Director Warren Beatty won the Academy Award for Best Director for his fascinating, sometimes riveting 1981 film about the life of communist American -radical journalist John Reed from 1913 through his involvement in the 1917 Russian Revolution and his relationship with free-thinker Louise Bryant (Diane Keaton) to his death in Russia. Reed wrote about it in his book Ten Days That Shook the World, though this is not credited as even an inspiration for thee screenplay.
Reds is a personal film that proved a triumph for Beatty, who stars as Reed as well as directing, producing and co-writing (with Trevor Griffiths). Lengthy, courageous, intelligent and thoughtful, it succeeds both as a swirling historical epic and an intimate romance. The narrative is interrupted by real-life notables reflecting on their relationships with Reed and Bryant.
The Oscars also for Maureen Stapleton as Best Supporting Actress as the disillusioned anarchist Emma Goldman and Best Cinematography for brilliant cinematographer Vittorio Storaro helped a long (195 minutes), costly ($35 million), serious-minded difficult film along to some success at the box office (it took $32 million in America). Maybe the OTT advertising helped too: ‘Not since Gone With the Wind has there been a great romantic epic like it!’ It is a nice try but a comparison with Doctor Zhivago might have been more accurate.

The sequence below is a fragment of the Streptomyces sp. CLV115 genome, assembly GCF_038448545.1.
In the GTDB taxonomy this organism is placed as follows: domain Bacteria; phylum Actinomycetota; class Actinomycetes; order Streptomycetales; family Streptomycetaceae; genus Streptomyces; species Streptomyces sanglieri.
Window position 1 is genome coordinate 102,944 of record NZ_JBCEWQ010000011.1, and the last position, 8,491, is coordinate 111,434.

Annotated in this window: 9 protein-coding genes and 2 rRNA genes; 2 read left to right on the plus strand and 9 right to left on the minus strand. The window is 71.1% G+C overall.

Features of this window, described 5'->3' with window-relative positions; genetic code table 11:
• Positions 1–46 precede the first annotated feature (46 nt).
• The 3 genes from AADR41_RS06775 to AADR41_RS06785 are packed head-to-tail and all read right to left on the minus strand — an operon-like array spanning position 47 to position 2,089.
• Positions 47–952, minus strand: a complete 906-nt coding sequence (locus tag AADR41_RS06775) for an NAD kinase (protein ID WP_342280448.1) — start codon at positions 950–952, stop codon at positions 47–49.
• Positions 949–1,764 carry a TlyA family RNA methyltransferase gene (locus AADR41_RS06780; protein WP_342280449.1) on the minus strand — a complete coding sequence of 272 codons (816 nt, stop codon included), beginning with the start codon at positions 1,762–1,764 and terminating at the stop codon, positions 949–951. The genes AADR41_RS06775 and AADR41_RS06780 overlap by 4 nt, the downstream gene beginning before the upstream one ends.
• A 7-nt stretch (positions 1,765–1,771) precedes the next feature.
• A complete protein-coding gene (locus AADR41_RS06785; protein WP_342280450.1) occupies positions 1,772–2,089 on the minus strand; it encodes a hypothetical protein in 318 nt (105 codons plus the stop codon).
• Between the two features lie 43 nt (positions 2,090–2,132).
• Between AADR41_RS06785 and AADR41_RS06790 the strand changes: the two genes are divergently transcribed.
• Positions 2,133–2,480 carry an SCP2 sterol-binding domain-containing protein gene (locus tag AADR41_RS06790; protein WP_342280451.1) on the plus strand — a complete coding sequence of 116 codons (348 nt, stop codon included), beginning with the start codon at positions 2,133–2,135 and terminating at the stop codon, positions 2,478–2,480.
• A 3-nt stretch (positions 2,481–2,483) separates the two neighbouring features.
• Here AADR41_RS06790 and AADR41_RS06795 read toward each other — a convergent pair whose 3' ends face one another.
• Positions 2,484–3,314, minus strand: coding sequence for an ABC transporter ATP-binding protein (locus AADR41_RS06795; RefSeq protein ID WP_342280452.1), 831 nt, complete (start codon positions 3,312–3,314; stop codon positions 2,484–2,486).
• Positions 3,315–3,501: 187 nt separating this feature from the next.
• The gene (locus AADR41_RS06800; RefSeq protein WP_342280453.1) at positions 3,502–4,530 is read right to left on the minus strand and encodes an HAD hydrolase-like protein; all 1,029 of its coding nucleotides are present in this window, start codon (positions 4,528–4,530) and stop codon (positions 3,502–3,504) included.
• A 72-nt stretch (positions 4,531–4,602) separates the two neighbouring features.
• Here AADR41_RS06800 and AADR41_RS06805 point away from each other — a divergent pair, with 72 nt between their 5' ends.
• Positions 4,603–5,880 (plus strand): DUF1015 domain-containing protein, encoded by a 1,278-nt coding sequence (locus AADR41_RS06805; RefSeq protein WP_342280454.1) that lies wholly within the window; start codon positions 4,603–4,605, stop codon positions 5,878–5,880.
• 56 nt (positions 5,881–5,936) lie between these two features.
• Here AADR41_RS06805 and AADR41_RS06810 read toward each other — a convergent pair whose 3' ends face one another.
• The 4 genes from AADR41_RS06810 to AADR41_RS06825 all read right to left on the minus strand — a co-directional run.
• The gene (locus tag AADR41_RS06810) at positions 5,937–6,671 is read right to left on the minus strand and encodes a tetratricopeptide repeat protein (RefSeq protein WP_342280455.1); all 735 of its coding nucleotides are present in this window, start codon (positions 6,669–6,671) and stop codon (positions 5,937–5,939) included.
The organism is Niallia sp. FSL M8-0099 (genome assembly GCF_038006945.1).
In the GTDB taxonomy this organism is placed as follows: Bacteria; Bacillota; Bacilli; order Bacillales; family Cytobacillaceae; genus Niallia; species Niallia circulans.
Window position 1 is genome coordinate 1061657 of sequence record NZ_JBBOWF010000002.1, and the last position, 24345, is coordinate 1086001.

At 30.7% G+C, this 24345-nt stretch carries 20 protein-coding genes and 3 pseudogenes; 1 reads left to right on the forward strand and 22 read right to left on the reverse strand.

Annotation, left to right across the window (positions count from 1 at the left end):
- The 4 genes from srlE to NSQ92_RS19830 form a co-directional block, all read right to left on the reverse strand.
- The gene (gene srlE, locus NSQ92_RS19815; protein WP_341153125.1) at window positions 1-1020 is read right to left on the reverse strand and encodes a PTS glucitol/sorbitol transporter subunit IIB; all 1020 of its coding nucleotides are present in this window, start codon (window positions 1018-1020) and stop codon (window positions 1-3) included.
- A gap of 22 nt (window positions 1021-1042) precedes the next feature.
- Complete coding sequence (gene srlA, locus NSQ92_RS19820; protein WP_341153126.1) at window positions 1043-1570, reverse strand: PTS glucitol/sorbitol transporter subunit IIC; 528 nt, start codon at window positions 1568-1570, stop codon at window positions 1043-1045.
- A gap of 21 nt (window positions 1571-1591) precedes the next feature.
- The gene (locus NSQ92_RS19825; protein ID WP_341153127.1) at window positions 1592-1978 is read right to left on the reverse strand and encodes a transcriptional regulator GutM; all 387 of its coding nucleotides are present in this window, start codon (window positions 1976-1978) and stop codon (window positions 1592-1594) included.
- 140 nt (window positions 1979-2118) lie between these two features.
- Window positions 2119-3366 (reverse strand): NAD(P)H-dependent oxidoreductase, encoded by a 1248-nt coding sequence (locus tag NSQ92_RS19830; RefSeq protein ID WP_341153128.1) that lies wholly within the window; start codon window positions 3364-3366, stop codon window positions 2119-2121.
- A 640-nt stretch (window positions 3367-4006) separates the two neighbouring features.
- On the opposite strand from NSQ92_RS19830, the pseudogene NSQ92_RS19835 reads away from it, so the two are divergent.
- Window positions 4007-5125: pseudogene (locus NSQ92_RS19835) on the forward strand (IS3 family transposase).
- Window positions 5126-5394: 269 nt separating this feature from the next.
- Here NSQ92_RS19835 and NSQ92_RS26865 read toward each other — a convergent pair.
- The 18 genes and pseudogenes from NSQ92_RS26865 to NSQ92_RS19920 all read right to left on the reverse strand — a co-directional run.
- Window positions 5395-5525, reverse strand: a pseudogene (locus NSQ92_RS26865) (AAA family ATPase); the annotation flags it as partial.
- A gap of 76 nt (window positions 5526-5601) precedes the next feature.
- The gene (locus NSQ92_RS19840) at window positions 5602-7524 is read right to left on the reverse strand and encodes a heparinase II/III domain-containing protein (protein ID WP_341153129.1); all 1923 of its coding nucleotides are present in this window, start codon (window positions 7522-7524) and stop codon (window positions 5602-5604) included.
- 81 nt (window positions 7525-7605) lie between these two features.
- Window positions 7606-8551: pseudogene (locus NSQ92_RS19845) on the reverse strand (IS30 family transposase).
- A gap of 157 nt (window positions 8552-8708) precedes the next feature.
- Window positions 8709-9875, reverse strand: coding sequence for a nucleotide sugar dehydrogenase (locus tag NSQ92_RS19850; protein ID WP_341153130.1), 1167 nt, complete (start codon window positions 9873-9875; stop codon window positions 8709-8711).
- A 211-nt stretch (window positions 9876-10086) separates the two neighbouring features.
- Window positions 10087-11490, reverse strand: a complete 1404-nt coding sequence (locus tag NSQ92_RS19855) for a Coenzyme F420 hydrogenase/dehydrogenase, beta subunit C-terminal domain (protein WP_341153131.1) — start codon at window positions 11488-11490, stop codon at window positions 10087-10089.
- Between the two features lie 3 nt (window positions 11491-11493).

The film was nominated for 12 Oscars, and won three. Beatty was nominated in four categories (Best Picture, Best Actor, Best Director, Best Original Screenplay), but won only for Best Director. Beatty also won the Golden Globe as Best Director but he was snubbed by the Baftas, who awarded Maureen Stapleton as Best Supporting Actress and Jack Nicholson (playing Eugene O’Neill) as Best Supporting Actor.
Also in the cast are Edward Herrmann as Max Eastman, Jerzy Kosincki, Jack Nicholson, Maureen Stapleton, Paul Sorvino, Gene Hackman, William Daniels, M Emmet Walsh, Nicolas Coster, Ian Wolfe, Bessie Love, George Plimpton, Dolph Sweet and Josef Sommer.
It was made in the studio in the UK at Twickenham Film Studios, Middlesex, with some filming in Westminster, London, and in Spain. Beatty spent ten days in the USSR during development but was declined filming in Leningrad so Finland ended up doubling for Russia.
© Derek Winnert 2016 Classic Movie Review 4799
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